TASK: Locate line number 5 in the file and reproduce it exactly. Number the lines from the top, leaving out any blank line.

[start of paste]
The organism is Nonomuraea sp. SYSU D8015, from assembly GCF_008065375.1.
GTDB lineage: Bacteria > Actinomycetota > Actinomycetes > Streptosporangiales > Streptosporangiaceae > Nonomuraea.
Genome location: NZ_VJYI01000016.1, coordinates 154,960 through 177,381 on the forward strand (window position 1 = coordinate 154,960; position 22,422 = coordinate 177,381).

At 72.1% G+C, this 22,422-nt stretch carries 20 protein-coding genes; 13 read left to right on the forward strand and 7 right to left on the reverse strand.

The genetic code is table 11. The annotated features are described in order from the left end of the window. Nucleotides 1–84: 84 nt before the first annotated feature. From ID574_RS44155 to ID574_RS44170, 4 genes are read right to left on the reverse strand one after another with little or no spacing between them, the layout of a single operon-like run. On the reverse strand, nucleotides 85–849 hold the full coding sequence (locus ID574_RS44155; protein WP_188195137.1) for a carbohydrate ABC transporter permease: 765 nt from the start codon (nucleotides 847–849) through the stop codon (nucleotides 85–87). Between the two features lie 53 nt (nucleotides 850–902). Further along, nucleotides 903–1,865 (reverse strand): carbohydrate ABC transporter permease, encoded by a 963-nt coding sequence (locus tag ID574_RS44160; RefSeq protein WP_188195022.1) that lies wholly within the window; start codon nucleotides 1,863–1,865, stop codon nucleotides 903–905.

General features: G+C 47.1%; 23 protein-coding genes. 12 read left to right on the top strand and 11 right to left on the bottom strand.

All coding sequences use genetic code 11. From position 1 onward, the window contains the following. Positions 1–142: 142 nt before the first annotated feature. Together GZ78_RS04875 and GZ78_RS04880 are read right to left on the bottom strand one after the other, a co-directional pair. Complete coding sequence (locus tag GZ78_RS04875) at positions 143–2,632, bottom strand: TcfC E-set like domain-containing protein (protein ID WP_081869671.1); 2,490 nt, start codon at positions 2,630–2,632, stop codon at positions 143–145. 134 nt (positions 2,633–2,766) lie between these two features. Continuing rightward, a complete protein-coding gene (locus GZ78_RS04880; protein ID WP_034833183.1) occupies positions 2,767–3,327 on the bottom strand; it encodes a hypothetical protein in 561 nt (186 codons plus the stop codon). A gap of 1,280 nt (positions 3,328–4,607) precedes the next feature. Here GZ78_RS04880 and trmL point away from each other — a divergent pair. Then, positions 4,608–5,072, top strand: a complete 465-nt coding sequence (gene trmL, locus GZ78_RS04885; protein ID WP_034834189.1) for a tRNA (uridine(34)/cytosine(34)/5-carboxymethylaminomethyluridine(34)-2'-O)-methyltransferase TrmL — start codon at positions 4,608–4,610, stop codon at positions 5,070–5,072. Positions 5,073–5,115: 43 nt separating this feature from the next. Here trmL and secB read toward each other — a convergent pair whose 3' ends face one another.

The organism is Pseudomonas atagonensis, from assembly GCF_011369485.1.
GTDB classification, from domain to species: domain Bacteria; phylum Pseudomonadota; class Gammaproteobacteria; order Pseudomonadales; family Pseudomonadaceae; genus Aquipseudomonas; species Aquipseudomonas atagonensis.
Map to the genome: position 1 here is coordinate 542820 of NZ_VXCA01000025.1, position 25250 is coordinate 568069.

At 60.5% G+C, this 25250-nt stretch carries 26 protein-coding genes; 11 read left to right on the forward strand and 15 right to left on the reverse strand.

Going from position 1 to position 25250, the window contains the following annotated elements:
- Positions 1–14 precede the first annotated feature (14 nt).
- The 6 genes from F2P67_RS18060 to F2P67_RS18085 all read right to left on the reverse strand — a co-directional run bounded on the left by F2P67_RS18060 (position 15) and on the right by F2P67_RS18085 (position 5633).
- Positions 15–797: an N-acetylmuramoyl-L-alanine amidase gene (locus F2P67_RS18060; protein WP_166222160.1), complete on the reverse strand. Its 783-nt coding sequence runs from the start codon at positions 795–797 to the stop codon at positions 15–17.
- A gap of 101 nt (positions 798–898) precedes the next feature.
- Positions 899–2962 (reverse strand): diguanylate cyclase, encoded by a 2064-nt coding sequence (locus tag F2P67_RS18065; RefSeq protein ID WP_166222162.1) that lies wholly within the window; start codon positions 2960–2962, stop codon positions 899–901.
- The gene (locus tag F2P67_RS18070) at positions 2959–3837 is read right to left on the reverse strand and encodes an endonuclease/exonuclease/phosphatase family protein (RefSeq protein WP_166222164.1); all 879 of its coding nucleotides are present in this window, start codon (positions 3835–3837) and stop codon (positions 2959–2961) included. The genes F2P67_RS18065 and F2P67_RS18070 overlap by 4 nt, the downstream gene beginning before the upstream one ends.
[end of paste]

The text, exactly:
The genetic code is table 11. The annotated features are described in order from the left end of the window. Nucleotides 1–84: 84 nt before the first annotated feature. From ID574_RS44155 to ID574_RS44170, 4 genes are read right to left on the reverse strand one after another with little or no spacing between them, the layout of a single operon-like run. On the reverse strand, nucleotides 85–849 hold the full coding sequence (locus ID574_RS44155; protein WP_188195137.1) for a carbohydrate ABC transporter permease: 765 nt from the start codon (nucleotides 847–849) through the stop codon (nucleotides 85–87). Between the two features lie 53 nt (nucleotides 850–902). Further along, nucleotides 903–1,865 (reverse strand): carbohydrate ABC transporter permease, encoded by a 963-nt coding sequence (locus tag ID574_RS44160; RefSeq protein WP_188195022.1) that lies wholly within the window; start codon nucleotides 1,863–1,865, stop codon nucleotides 903–905.